For years now, Fox and I have had a tradition of once a year, picking a particular actor (professional or otherwise) that we’re fond of, and constructing an elaborate movie night around them. Over the past decade, we’ve covered such cinematic greats as Jean-Claude Van Damme, Hulk Hogan, Dave Matthews, and Prince. This year, though, we decided to make a leap into the genuine A-list by constructing a film night around that most iconic star of 80s and 90s action cinema: Arnold Schwarzenegger.
The main challenge to picking four movies for this night was to pick only four of them. How would we decide on our theme? Fox had seen surprisingly little of Arnold’s filmography, so the field was wide open. Would it be “one per decade”? A balance of comedies and action? Ultimately, I picked four of my sentimental favorites, with little consideration of the throughline. I’ve been an Arnold fan for a solid 30 years; I remember seeing Terminator 2 in the theater, not to mention scouring the TV Guide for late-night showings of Predator that I could sneak downstairs to watch with the sound turned all the way down. How big a fan was I? At age 11, I legit had a 3-foot tall, framed poster of the movie True Lies that I got with weeks of allowance money from Sam Goody, which hung above my bed. (It ruled.)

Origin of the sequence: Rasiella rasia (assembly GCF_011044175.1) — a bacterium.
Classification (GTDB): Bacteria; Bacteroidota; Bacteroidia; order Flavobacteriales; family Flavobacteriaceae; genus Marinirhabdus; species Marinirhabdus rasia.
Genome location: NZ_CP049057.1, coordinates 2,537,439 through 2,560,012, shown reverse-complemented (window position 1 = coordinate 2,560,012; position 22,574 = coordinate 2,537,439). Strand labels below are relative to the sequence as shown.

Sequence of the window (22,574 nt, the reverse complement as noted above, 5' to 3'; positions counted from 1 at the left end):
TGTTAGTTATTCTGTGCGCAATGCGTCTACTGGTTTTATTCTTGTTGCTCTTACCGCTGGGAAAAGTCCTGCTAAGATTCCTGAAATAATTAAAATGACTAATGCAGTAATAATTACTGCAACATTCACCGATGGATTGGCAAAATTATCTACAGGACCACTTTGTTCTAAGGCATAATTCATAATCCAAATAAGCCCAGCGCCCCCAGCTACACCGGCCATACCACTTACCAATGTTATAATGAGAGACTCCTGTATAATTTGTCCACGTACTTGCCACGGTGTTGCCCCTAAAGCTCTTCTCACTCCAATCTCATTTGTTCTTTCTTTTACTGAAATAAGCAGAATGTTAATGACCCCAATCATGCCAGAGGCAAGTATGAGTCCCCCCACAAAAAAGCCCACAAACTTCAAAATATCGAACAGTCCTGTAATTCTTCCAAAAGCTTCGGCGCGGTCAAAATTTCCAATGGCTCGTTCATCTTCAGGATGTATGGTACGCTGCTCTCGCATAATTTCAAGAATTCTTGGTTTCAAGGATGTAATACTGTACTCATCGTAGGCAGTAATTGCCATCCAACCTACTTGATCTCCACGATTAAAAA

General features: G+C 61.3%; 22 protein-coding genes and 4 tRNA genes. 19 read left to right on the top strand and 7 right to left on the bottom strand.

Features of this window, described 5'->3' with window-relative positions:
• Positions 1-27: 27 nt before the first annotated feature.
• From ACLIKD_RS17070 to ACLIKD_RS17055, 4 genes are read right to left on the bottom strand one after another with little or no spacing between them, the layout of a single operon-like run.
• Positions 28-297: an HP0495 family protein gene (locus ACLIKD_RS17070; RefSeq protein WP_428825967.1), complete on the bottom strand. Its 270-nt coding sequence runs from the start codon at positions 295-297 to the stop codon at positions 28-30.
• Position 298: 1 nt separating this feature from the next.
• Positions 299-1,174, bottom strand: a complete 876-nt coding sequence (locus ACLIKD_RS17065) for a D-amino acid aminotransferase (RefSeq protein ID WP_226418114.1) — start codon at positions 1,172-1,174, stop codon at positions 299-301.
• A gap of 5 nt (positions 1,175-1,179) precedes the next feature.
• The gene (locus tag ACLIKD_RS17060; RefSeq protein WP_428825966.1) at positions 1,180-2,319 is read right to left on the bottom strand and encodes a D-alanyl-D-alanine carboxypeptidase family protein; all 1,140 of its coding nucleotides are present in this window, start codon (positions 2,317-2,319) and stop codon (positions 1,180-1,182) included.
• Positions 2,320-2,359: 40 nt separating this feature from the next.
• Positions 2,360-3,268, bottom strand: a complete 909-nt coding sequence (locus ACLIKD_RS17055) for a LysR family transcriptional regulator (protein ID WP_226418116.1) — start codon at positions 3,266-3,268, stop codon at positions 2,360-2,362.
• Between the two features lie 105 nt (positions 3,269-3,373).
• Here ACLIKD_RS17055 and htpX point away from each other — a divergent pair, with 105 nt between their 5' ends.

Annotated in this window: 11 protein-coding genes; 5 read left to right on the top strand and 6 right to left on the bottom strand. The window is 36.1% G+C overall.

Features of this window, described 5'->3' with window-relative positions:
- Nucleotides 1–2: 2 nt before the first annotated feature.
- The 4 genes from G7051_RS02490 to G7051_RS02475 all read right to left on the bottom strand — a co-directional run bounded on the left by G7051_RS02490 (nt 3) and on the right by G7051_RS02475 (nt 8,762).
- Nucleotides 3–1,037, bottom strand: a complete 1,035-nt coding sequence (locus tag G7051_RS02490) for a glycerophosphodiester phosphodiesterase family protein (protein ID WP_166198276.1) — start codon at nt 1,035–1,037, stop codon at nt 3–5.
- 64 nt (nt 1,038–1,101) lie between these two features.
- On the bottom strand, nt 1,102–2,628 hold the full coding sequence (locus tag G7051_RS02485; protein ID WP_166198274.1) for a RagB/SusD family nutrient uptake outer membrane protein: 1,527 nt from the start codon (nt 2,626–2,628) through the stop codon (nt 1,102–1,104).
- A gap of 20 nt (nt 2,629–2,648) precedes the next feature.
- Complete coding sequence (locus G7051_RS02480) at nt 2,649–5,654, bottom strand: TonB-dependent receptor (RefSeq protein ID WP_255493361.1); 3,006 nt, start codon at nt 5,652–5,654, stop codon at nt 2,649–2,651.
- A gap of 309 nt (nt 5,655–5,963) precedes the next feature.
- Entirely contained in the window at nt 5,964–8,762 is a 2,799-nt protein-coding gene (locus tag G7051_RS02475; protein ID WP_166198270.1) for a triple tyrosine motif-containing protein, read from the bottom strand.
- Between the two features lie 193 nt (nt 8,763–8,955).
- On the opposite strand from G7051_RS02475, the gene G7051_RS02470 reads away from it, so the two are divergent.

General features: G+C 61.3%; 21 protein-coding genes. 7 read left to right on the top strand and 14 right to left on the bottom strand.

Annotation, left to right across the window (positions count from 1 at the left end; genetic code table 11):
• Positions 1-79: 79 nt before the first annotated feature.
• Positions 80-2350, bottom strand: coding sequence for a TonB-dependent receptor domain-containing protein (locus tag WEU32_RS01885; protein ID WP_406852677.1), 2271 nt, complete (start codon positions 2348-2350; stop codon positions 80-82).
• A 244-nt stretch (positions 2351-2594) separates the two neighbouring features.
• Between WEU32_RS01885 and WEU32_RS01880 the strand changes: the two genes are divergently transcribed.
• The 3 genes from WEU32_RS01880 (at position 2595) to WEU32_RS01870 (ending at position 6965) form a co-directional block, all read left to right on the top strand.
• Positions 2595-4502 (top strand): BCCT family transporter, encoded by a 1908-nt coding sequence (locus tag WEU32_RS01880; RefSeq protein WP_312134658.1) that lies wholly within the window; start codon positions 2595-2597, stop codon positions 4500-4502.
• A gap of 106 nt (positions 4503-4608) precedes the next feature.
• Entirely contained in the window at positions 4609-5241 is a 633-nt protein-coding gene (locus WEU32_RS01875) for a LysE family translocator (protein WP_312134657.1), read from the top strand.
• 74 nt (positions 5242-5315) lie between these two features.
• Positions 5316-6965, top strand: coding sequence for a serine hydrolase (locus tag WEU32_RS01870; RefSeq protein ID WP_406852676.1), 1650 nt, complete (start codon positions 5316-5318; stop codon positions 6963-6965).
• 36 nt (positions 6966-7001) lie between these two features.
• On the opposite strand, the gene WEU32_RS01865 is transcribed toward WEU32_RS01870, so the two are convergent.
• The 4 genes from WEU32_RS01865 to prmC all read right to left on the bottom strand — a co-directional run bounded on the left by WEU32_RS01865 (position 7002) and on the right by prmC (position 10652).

With our picks in mind, all we had to do was come up with some thematically appropriate food pairings, gather a couple other odds-and-ends, and we could begin!
Film 1: Commando
Our first film of the marathon was the stone-cold classic 80s actioner, Commando. What food, we wondered, screamed Commando? I hadn’t seen the film in full since high school, but I remembered a few things about it: that the villain was a little weird, that the action scenes had a bunch of continuity errors, and that the plot had something do to with Arnold’s daughter being held hostage so that he would go assassinate the president of some South American country.